What Is a Hanger Steak?
Even the most experienced home chefs might not have tried cooking a hanger steak yet. That’s because this tender and flavorful cut of beef doesn’t always occupy as prominent a place in the butcher’s shop. But we think everyone should know about this cut of beef. It’s flavorful, relatively inexpensive and perfect for many savory dishes like steak tacos, bulgogi and more.
Similar to the skirt steak or flank steak, the hanger steak can be an excellent choice for those hoping to learn how to cook flavorful steaks without paying steakhouse prices. Plenty of cooking classes in NYC, cooking classes in San Francisco or cooking classes near you might offer courses in how to properly prepare different cuts of beef, including a hanger steak. But for the time being, this guide will teach you everything you need to know to buy, season and cook this lesser-known cut with confidence.
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- What Is a Hanger Steak?
- Flavor and Texture of Hanger Steak
- How to Cook Hanger Steaks
- Where to Buy Hanger Steaks
What Is a Hanger Steak?
The hanger steak is a tender, flat steak like a skirt steak or flank steak. This cut of meat comes from the plate or belly area of the cow or steer, and it “hangs” along the diaphragm of the cow — hence the name. You might also hear the cut referred to as a "hanging tender steak" or "hanging tenders."
No matter what name it’s called by, the hanger steak cut is a pair of muscles that meets in a v-shape. Between the two sides of the muscle you will find a tough membrane. Most butchers will remove this membrane before selling the meat, or you can remove it yourself before cooking. The result of removing this dividing membrane is two long, flat cuts of steak that are thin and quite tender.
Flavor and Texture of Hanger Steak
Because the beef hanging tender is cut from a relatively inactive muscle that supports the cow’s diaphragm, this cut of beef can be very tender. It also has considerable fat marbling, which makes it a little more full-flavored than its nearby neighbors, the flank and skirt steak. This marbling can also increase the steak’s tenderness as long as it is prepared correctly. Just like with any cut of beef, the proper preparation and cooking techniques can really make or break the tenderness and flavor of this steak.
How to Cook Hanger Steaks
Most foodies agree that hanger steak tastes best when it has been marinated first and then cooked quickly on high heat, preferably a hot grill. Allowing the beef to sit in a marinade of your choice will really help increase the flavor and tenderness of the meat. You can let a hanger steak marinate for up to 24 hours for maximum flavor, but any amount of seasoning will boost the flavor of this cut of beef.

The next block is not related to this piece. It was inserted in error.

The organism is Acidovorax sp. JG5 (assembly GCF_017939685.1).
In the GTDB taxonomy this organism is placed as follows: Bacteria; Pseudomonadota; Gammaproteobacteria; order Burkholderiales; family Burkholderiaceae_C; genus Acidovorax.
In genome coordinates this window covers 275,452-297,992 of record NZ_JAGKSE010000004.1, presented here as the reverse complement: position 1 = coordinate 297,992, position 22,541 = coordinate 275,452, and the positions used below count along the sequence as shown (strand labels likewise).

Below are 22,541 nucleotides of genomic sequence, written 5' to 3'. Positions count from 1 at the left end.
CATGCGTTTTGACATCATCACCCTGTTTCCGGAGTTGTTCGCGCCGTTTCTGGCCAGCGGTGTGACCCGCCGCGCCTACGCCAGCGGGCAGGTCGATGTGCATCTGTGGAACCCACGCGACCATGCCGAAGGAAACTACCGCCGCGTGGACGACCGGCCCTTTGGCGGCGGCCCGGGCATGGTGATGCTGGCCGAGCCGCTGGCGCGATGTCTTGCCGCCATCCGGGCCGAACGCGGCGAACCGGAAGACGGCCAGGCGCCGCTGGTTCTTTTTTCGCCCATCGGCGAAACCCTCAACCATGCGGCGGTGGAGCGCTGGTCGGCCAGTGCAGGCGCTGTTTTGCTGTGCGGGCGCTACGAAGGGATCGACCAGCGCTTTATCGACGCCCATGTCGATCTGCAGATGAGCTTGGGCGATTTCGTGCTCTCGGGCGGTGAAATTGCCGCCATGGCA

Because the hanger steak is so thin, it cooks very quickly, so be sure to watch out for that when you are grilling this cut of beef. The steak cooks best if placed directly on the hottest part of the grill for three to four minutes per side. If grilling is not your style, you could also broil or pan sear the hanger steak and achieve similar results.
Definitely use a cooking oil with a high smoke point for this cut of beef, as the heat needed to properly cook the steak can also smoke up your kitchen. Whichever cooking method you use, be sure to only cook the meat to medium-rare — about 130 to 135 degrees. Any more than that and the beef will likely lose some of its tenderness.
After the steak is finished cooking, remove it from the heat and let it rest before cutting and serving. This ensures the meat has time to settle. Be sure to slice thinly and against the grain in order to preserve the tenderness of the meat.
The hanger steak cut is great for traditional recipes like steak with vegetables and potatoes, or you can use the marinade as a chance to spice up the beef. The cut’s thin, flat shape makes it perfect for slicing and serving on sandwiches, beef tacos, bulgogi and more.
Where to Buy Hanger Steaks
If you’re looking to make hanger steak at home, or maybe you’re looking to prepare for an online cooking class, you’ll want to know how to shop for this cut of beef yourself. The hanging tender steak has certainly become a more readily available cut of beef, and you will often see it sold in grocery stores next to closely related cuts like a flank steak or skirt steak.
A local butcher should also be able to supply you with this cut of beef, as traditionally it was called the “butcher’s cut” or “butcher’s steak.” Since many people did not know about the beef hanging tender, often the butcher would save this tender and flavorful cut for his own family! All in all, finding a hanger steak should not be the most difficult part of the process; if your grocery store doesn’t stock it, your local butcher certainly will.
Whether you’re used to filets, sirloins or ribeyes, we think that all steak lovers could benefit from knowing more about the relatively unknown hanger cut. Thin, tender and full of flavorful marbling, the hanger steak is perfect for home chefs looking to add something new to the menu or spice up their culinary lives with deliciously marinated steak dishes.
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